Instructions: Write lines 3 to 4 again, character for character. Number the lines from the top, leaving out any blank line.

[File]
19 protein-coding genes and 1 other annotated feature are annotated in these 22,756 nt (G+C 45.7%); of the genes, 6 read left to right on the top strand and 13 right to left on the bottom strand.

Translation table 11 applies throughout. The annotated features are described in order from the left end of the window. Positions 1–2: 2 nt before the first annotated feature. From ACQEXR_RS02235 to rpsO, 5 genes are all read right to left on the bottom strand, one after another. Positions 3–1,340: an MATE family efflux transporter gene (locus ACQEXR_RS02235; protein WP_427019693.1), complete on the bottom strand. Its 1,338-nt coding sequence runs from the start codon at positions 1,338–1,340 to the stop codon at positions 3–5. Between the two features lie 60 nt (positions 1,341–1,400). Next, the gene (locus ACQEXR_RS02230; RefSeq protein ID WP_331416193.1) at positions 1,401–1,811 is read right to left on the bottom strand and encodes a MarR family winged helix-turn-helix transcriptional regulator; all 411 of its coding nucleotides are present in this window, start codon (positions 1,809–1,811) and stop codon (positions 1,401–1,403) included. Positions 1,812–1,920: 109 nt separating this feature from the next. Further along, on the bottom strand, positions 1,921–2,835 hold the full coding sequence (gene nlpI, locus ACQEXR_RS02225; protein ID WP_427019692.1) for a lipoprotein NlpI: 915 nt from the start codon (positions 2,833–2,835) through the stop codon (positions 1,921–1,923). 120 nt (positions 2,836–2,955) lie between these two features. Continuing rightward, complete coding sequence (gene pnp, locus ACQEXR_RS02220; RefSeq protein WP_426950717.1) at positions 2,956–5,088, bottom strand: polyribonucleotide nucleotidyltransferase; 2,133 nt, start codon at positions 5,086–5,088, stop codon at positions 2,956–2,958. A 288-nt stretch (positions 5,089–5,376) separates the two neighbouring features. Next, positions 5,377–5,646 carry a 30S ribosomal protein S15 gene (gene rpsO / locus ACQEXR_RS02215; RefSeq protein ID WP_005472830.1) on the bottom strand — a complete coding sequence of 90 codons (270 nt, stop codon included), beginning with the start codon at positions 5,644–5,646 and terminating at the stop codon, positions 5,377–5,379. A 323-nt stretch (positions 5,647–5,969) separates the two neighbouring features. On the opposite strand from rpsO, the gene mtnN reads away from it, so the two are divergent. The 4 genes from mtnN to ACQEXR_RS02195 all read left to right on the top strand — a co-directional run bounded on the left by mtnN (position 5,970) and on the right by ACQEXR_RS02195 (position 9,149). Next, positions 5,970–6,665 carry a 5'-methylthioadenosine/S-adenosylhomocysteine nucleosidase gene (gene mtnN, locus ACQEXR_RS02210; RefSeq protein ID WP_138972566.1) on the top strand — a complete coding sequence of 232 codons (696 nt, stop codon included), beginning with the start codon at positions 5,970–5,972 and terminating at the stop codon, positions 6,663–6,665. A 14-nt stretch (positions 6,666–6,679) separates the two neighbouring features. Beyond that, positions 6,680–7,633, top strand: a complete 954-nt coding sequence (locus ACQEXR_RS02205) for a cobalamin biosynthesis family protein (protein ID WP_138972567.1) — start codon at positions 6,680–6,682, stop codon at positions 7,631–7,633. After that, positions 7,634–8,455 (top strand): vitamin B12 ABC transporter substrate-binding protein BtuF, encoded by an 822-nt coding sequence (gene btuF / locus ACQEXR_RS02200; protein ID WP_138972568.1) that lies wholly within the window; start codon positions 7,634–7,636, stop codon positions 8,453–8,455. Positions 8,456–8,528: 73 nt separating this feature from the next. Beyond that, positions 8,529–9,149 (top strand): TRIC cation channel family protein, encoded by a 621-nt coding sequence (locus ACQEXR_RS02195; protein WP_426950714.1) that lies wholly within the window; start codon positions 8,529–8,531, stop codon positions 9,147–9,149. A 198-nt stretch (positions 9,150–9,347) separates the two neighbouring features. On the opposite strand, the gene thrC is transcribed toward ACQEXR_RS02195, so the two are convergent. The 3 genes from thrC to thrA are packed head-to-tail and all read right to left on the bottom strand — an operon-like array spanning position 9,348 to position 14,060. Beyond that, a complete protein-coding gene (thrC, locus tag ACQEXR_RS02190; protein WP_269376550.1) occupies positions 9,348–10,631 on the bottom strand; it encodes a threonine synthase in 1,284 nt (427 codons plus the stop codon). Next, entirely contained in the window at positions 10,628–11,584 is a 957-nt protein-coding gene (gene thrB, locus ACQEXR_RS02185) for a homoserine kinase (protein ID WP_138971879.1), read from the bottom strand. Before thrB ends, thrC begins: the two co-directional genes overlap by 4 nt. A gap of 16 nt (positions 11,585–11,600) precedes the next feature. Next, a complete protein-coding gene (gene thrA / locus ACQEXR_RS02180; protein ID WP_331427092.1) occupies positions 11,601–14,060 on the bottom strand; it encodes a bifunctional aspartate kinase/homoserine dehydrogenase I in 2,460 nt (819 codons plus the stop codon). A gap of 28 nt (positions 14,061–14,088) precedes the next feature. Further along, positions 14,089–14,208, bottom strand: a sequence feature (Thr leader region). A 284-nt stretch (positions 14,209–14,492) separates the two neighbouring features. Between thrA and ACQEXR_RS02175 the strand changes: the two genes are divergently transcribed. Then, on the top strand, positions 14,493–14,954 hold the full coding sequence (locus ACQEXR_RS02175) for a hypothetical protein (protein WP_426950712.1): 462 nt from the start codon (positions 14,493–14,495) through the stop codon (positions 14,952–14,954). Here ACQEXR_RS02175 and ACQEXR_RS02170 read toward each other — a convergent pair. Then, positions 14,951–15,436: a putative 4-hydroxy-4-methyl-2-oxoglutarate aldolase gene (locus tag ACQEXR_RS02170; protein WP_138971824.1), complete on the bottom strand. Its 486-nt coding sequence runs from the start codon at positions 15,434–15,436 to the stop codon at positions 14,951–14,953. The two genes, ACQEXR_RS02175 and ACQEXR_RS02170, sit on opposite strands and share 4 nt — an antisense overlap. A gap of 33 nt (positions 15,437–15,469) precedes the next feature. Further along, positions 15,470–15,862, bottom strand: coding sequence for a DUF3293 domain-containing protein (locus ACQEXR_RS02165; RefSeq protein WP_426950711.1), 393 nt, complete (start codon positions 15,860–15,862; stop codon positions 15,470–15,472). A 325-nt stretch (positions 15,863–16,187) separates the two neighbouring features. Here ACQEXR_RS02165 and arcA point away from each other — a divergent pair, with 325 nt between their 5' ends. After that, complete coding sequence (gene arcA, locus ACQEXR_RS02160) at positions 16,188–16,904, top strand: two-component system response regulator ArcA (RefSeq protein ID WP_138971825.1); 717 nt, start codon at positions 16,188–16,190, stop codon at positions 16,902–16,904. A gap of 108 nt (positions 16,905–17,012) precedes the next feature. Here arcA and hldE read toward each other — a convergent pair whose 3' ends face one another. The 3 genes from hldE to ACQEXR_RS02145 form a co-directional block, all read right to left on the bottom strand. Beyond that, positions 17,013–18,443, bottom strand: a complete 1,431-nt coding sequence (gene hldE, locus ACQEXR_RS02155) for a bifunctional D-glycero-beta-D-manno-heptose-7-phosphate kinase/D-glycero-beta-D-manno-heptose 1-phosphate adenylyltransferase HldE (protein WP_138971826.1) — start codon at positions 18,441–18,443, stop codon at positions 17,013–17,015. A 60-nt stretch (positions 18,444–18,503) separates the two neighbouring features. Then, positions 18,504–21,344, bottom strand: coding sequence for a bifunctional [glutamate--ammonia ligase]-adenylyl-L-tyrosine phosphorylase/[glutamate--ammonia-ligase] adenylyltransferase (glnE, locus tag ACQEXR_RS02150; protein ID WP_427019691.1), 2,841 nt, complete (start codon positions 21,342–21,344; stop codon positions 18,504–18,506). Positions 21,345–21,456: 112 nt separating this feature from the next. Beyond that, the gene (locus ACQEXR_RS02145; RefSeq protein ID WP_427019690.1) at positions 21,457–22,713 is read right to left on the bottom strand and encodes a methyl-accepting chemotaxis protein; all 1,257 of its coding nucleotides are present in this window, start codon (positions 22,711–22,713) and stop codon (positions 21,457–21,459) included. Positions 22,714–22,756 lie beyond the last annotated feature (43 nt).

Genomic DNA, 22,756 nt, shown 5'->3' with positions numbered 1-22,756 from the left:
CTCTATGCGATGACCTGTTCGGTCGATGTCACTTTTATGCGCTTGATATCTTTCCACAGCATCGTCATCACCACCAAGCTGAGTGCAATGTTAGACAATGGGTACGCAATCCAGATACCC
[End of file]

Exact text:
Genomic DNA, 22,756 nt, shown 5'->3' with positions numbered 1-22,756 from the left:
CTCTATGCGATGACCTGTTCGGTCGATGTCACTTTTATGCGCTTGATATCTTTCCACAGCATCGTCATCACCACCAAGCTGAGTGCAATGTTAGACAATGGGTACGCAATCCAGATACCC